From Bog Iron Ore

to Elevator Manufacturing in Warsaw, NY

(Typed from hand written notes of unknown author 8-17-05)

Elevator manufacturing was once the leading industry in Warsaw. These operations continued until 1966 when production was moved to a new plant in Erie, Pennsylvania.

Lewis Bishop researched the beginnings of the company and found that it was Warsaw's oldest industry and had a most varied and interesting history.

Spafford's Gazette printed in 1824 states that Warsaw had bog iron ore which works easily and yields good iron. Bog iron ore comes from the leaching of iron bearing rock by surface water. It was raked from the bogs. The lumps varied in size from that of a marble to as big as a man's head and sometimes as large as a good sized water melon. Research indicates that there is such a bed east of Wethersfield Springs.

At the furnace or foundry, iron was melted in a pot ash kettle lined with clay and dipped by ladles. Sleigh shoes and plow points were two of the first things made.

The business was moved from Perry Avenue and Buffalo Street in Warsaw to South Main Street Stoves, plows and machinery were manufactured. The census of 1845 credits the Warsaw Foundry with using raw material valued at $500.00 to a value of about $2300.00 after the iron was processed. In 1845 the firm advertised that it had wagon axles, ploughs, sleigh shoes, cutter shoes, wagon boxes, hollow ware andirons, wheels, wheel barrows, plough points and did custom work of almost every kind. After the firm entered the stove casting business, the furnaces were enlarged and could cast six or seven stoves a day. The firm was acquired by Gates and Garretsee and eventually turned out about $15,000 to $20,000 worth of products. There is a Gates and Garretsee stove made in Warsaw on exhibit at the Farmers Museum at Cooperstown.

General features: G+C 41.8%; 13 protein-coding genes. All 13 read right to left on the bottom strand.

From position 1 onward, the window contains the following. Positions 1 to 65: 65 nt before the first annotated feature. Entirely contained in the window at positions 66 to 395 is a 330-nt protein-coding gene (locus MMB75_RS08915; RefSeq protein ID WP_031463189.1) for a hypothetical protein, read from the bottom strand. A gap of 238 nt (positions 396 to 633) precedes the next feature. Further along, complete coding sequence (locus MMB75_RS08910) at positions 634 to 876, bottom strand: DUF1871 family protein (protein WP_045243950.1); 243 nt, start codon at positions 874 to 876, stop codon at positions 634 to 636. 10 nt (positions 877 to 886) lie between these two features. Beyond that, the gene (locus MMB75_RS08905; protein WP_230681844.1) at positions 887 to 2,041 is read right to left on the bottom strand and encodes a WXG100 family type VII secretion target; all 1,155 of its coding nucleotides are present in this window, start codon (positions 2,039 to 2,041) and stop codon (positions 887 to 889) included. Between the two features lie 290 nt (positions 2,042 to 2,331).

In 1882 the name Warsaw Furnace was changed to Variety Machine Company. The Warsaw salt boom of the 1880's and 1890's led the firm into manufacturing castings for salt operations.

In 1889 the firm began producing arches (sic) for the maple sugar operations and began producing elevators after the firm received a patent on its hand elevator. The name of the firm was changed from Variety Machine to Warsaw Elevator Company in 1892.